This complex and surreal novel merges folktales, history, and contemporary lifestyles with magical realism in a hypnotically addictive original tale.

Honorable Mention, Writer’s Digest 2016 Ebook Award

Currently discounted on Amazon and Google Play. At the time of this post, Google is beating Amazon’s price by $0.48!

Grab it now, because these deep discounts won’t last long!

Book Review: Those Rosy Hours at Mazandaran by Marion Grace Woolley #reviews #literature

Available from Ghostwoods Books February 2015
A ravishingly written book that burns ferociously long after the last page has been turned.
This book blew. Me. Away. I haven’t laid hands on something this beautiful, this sensuously dark and attractive, since Patrick Susskind’s Perfume: The Story of a Murderer.
Set in an 1850s that feels as modern and yet as fable-like as any fantasy or fairytale, the story follows Afsar, a young woman who is the daughter of the Shah. In the Shah’s country palace, time is something that needs to be filled. The entire royal family fills it with sadistic repasts, feasts of blood that torture and murder the sworn enemies of state. The rosy hours of the title refer to a particularly horrific days-long torment of a group of rebels, a blood-soaked orgy of violence and cruelty.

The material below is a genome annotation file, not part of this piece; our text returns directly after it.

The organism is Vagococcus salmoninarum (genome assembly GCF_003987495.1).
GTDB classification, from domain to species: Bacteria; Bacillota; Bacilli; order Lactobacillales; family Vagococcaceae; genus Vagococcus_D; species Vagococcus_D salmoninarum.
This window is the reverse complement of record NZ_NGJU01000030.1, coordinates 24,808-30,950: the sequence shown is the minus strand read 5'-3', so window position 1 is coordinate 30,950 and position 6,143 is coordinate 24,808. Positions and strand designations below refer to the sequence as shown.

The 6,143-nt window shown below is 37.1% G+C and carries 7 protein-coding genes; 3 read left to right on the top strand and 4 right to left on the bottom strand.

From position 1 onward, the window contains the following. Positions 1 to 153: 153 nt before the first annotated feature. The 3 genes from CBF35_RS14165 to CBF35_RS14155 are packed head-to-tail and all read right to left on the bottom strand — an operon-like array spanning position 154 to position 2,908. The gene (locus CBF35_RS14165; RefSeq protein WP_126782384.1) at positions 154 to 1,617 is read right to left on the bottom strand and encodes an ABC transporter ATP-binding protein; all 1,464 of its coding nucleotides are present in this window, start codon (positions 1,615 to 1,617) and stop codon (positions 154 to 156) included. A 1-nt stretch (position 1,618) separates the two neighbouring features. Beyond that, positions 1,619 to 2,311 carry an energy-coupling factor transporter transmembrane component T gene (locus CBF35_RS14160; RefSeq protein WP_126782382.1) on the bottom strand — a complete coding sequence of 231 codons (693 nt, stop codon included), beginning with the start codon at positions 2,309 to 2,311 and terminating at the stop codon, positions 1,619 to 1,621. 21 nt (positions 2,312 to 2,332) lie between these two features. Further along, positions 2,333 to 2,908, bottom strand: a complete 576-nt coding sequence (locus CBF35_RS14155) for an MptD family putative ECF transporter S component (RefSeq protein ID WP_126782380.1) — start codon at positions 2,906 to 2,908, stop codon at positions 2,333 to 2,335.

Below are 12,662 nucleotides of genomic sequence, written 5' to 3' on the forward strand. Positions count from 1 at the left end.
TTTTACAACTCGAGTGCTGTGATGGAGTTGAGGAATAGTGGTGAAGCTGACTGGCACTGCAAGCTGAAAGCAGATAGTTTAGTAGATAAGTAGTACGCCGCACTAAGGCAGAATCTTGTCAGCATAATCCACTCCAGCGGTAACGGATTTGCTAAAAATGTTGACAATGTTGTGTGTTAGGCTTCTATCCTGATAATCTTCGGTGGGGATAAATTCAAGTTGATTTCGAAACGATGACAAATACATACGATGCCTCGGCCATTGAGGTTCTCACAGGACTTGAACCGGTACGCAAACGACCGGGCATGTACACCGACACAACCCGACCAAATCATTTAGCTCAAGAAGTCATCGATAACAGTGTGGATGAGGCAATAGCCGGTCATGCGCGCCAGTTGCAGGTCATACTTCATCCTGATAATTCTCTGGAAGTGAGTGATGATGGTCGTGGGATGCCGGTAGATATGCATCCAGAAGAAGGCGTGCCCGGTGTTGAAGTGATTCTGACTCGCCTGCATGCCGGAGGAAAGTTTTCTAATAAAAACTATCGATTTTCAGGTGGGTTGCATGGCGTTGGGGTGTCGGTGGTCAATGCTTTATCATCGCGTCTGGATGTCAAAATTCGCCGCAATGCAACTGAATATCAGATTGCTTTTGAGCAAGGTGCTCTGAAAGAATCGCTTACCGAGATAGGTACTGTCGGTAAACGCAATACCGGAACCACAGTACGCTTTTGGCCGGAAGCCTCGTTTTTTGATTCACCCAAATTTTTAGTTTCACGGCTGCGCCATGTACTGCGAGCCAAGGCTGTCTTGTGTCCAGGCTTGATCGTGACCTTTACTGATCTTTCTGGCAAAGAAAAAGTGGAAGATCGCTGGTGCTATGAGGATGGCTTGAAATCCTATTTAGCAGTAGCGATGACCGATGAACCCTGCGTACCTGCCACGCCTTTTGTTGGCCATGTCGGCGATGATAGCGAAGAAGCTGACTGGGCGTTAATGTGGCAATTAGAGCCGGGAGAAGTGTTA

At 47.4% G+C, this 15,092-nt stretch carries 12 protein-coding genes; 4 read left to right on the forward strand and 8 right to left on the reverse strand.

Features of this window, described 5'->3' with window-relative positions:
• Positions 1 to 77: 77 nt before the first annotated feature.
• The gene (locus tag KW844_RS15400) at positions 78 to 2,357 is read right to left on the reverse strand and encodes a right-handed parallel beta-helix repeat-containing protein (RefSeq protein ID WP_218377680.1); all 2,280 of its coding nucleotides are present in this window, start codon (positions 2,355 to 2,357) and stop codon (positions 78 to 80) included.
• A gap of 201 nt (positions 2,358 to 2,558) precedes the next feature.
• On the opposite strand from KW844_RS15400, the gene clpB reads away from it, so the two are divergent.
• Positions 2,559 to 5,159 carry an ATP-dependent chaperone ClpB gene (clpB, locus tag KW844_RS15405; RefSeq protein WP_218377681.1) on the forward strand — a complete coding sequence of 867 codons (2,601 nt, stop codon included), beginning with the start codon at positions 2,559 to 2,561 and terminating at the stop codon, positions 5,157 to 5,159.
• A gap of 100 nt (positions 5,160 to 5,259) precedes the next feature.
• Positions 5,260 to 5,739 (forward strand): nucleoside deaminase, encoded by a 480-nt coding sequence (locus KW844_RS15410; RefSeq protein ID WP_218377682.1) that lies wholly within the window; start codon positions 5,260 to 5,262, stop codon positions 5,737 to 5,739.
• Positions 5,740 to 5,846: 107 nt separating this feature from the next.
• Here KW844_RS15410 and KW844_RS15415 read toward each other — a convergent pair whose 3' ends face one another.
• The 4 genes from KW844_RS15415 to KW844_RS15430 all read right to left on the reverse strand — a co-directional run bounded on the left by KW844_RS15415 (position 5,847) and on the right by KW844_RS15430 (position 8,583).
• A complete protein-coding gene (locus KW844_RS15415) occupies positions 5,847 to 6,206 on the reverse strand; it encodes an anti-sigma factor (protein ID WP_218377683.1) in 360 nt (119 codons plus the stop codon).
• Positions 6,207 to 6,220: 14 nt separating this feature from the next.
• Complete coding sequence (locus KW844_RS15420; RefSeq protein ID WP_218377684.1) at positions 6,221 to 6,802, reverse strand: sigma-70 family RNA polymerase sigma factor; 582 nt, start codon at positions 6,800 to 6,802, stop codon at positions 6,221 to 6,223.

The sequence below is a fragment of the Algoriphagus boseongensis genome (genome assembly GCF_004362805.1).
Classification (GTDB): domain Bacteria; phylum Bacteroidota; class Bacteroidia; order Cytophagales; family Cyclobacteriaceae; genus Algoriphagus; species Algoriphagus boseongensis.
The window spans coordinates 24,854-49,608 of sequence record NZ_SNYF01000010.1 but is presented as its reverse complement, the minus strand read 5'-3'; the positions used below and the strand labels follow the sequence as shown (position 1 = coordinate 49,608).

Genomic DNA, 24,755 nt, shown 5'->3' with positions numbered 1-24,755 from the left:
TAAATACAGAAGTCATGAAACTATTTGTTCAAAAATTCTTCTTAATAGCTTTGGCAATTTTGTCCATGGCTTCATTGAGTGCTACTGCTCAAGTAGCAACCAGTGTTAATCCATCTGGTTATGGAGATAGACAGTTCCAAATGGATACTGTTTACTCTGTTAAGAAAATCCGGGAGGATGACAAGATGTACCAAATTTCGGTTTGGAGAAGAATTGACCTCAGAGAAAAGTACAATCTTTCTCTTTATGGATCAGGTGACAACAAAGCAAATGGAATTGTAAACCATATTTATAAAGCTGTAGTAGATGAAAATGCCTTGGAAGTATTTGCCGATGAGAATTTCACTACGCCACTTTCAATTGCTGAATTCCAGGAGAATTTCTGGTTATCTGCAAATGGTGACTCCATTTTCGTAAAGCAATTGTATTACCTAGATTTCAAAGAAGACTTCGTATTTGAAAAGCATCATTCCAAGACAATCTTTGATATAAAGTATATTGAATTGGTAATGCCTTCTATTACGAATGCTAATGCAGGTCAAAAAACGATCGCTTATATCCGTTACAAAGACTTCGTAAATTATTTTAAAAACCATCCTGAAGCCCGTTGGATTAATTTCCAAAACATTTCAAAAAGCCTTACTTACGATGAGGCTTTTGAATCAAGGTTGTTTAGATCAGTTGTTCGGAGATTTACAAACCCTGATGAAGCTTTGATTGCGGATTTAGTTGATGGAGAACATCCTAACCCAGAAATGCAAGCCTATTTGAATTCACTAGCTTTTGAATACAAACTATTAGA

Growing up in such an environment and under the thumb of a father who is not actually her father, Afsar yearns for something more. What that something is, she isn’t sure. When a circus is brought to the palace grounds, she is captivated by a magician who wears a mask to hide his facial deformity. After she murders his friend, a girl she takes as a rival for his affections, the magician trains her in the art of murder.
It is something she takes to well. At first there is hesitation and even repulsion that she fights to quell. Underneath she finds that something she has been missing: the feeling of power, a strength that is denied her under the dictates of her brother-father, palace life, and a culture that oppresses women.
She finds freedom of a sort…a gashed and bleeding sort that wounds both her and her victims. She creates justice for other women who are wounded while also oppressing those around her—the poor, the weak, other women. She is as deformed internally as her paramour is externally.
This book grips readers in a way that defies description. While you walk with Afsar, you hold her hand as much as you are held in her thrall. You feel repulsion and yet something more, compassion and pity. This is a dark tale, yes, but one with the complexity that places it immediately in the ranks of classic literature that will live far longer than any of us reading this now. Clearly one for the ages.
An enthusiastic 5 stars!
Check back on Wednesday for an interview with this author.